How do you risk manage portfolios that contain financial derivatives?

These classes are all based on the book Trading and Pricing Financial Derivatives, available on Amazon at this link.

Hi my name is patrick boyle welcome back to my youtube channel where we’re going to learn all about derivatives and quantitative finance if this is the first video you’re watching make sure that you click the subscribe button to see more content like this this video is the last one in a series on the topic of risk management i’ve put them all together in a

Playlist i’ve actually done two playlists one does risk management in general and the other one that is var so sort of a subset that just relates to var because a lot of people are interested in that as a standalone topic and so the link to those playlist is above by the end of this video you’ll understand some of the difficulties involved in risk managing a

Portfolio that contains derivatives or even just a portfolio that’s actively traded and you may be quite surprised by some of the things you learn ok so let’s get straight into it many of the ideas we’ve talked about up until now things like var for example are based around the idea of managing the risk in a static portfolio and by a static portfolio i mean a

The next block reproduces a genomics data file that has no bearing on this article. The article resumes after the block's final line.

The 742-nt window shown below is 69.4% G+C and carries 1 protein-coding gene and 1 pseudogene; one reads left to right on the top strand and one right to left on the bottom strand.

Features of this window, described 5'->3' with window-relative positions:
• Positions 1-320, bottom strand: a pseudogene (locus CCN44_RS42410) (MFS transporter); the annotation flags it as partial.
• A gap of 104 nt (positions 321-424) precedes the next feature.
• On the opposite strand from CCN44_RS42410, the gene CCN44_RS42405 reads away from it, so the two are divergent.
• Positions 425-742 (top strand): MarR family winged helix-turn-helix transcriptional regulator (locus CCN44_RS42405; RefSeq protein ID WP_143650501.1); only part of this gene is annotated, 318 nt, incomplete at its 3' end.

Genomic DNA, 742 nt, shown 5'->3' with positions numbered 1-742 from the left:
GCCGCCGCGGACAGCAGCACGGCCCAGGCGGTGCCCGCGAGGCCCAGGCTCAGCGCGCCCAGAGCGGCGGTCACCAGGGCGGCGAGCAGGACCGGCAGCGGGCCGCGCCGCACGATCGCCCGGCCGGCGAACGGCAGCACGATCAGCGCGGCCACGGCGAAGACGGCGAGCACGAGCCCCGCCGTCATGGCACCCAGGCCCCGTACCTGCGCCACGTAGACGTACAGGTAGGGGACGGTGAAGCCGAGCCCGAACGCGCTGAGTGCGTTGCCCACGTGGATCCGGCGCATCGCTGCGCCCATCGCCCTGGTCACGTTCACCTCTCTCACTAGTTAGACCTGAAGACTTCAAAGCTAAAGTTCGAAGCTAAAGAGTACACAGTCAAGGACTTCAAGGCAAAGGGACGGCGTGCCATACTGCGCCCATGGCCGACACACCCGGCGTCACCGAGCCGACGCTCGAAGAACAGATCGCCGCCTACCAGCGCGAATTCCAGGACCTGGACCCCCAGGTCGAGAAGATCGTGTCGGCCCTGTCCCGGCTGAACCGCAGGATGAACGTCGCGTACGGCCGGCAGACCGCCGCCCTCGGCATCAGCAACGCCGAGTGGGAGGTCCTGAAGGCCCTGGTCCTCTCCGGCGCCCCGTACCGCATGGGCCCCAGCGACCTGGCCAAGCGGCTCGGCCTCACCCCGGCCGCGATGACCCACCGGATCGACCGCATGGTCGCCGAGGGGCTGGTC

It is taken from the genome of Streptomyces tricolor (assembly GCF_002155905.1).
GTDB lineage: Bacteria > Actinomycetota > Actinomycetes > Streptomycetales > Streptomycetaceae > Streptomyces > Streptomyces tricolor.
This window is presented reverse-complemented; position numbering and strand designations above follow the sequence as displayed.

Portfolio whose constituents do not change in the real world many investors are much more active than that but any activity or even planned activity so things like stop orders that are in the book can dramatically change the risk of a portfolio the first thing we’ll need to talk about unfortunately is distributions now most of the people watching this video are i